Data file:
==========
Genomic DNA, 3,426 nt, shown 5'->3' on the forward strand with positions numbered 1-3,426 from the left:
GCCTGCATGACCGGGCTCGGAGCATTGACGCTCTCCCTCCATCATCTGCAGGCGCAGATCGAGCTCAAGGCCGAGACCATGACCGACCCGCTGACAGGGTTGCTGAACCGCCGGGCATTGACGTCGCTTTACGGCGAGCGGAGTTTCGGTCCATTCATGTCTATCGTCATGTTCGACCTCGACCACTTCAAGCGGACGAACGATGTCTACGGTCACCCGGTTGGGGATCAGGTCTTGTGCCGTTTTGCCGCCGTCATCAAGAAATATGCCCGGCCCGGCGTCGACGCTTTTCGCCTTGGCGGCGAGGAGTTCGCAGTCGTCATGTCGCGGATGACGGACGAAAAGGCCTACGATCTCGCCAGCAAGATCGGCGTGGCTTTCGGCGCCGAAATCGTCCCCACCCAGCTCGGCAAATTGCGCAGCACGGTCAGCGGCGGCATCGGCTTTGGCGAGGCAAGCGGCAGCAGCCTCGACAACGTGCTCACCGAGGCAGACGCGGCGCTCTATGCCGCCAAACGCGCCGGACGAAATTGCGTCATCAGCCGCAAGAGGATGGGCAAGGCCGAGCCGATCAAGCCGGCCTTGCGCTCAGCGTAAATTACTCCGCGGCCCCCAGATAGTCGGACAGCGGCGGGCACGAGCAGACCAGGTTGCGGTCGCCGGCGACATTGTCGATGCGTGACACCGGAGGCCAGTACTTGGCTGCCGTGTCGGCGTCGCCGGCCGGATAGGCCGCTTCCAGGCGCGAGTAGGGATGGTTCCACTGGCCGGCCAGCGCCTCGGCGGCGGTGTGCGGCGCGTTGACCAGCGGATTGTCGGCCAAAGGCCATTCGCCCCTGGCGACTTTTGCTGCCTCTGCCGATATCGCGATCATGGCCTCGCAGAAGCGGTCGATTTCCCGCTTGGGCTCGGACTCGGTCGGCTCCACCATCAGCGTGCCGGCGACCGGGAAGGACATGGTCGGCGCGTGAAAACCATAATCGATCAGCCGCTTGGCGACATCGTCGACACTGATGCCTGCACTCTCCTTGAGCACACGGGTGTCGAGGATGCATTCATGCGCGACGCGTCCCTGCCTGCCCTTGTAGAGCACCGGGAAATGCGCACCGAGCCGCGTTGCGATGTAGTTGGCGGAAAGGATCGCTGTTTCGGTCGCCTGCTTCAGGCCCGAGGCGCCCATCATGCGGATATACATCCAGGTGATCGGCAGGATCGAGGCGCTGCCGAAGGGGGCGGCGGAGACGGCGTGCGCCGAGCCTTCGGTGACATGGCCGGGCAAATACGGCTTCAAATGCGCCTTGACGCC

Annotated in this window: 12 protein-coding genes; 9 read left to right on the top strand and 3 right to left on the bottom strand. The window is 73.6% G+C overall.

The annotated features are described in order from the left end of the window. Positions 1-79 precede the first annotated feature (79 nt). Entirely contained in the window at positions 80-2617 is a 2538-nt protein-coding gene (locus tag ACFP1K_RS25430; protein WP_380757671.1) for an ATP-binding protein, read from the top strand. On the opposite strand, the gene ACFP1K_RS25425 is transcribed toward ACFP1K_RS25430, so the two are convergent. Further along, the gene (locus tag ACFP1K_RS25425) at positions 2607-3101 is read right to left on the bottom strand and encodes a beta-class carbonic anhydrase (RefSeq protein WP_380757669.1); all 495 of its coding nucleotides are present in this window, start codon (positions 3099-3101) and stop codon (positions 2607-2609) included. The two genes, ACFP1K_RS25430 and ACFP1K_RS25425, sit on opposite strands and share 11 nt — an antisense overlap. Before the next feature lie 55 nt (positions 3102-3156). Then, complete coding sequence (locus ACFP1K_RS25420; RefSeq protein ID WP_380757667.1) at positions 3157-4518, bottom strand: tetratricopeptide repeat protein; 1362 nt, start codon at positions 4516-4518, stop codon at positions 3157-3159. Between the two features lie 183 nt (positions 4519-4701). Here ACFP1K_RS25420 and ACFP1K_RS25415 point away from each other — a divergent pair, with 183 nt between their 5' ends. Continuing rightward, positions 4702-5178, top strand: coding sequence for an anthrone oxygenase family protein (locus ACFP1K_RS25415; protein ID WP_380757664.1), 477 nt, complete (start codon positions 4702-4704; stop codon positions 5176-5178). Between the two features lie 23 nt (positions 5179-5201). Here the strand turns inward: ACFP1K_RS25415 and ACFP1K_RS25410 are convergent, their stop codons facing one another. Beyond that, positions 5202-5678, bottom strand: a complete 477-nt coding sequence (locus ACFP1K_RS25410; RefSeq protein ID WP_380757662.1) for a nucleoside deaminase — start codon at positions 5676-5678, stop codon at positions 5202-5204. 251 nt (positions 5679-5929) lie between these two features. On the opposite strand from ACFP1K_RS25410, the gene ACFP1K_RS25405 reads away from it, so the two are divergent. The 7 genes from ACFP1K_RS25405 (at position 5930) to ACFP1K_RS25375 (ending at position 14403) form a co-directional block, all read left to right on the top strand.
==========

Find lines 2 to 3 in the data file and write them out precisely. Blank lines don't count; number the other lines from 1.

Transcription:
GCCTGCATGACCGGGCTCGGAGCATTGACGCTCTCCCTCCATCATCTGCAGGCGCAGATCGAGCTCAAGGCCGAGACCATGACCGACCCGCTGACAGGGTTGCTGAACCGCCGGGCATTGACGTCGCTTTACGGCGAGCGGAGTTTCGGTCCATTCATGTCTATCGTCATGTTCGACCTCGACCACTTCAAGCGGACGAACGATGTCTACGGTCACCCGGTTGGGGATCAGGTCTTGTGCCGTTTTGCCGCCGTCATCAAGAAATATGCCCGGCCCGGCGTCGACGCTTTTCGCCTTGGCGGCGAGGAGTTCGCAGTCGTCATGTCGCGGATGACGGACGAAAAGGCCTACGATCTCGCCAGCAAGATCGGCGTGGCTTTCGGCGCCGAAATCGTCCCCACCCAGCTCGGCAAATTGCGCAGCACGGTCAGCGGCGGCATCGGCTTTGGCGAGGCAAGCGGCAGCAGCCTCGACAACGTGCTCACCGAGGCAGACGCGGCGCTCTATGCCGCCAAACGCGCCGGACGAAATTGCGTCATCAGCCGCAAGAGGATGGGCAAGGCCGAGCCGATCAAGCCGGCCTTGCGCTCAGCGTAAATTACTCCGCGGCCCCCAGATAGTCGGACAGCGGCGGGCACGAGCAGACCAGGTTGCGGTCGCCGGCGACATTGTCGATGCGTGACACCGGAGGCCAGTACTTGGCTGCCGTGTCGGCGTCGCCGGCCGGATAGGCCGCTTCCAGGCGCGAGTAGGGATGGTTCCACTGGCCGGCCAGCGCCTCGGCGGCGGTGTGCGGCGCGTTGACCAGCGGATTGTCGGCCAAAGGCCATTCGCCCCTGGCGACTTTTGCTGCCTCTGCCGATATCGCGATCATGGCCTCGCAGAAGCGGTCGATTTCCCGCTTGGGCTCGGACTCGGTCGGCTCCACCATCAGCGTGCCGGCGACCGGGAAGGACATGGTCGGCGCGTGAAAACCATAATCGATCAGCCGCTTGGCGACATCGTCGACACTGATGCCTGCACTCTCCTTGAGCACACGGGTGTCGAGGATGCATTCATGCGCGACGCGTCCCTGCCTGCCCTTGTAGAGCACCGGGAAATGCGCACCGAGCCGCGTTGCGATGTAGTTGGCGGAAAGGATCGCTGTTTCGGTCGCCTGCTTCAGGCCCGAGGCGCCCATCATGCGGATATACATCCAGGTGATCGGCAGGATCGAGGCGCTGCCGAAGGGGGCGGCGGAGACGGCGTGCGCCGAGCCTTCGGTGACATGGCCGGGCAAATACGGCTTCAAATGCGCCTTGACGCC

Annotated in this window: 12 protein-coding genes; 9 read left to right on the top strand and 3 right to left on the bottom strand. The window is 73.6% G+C overall.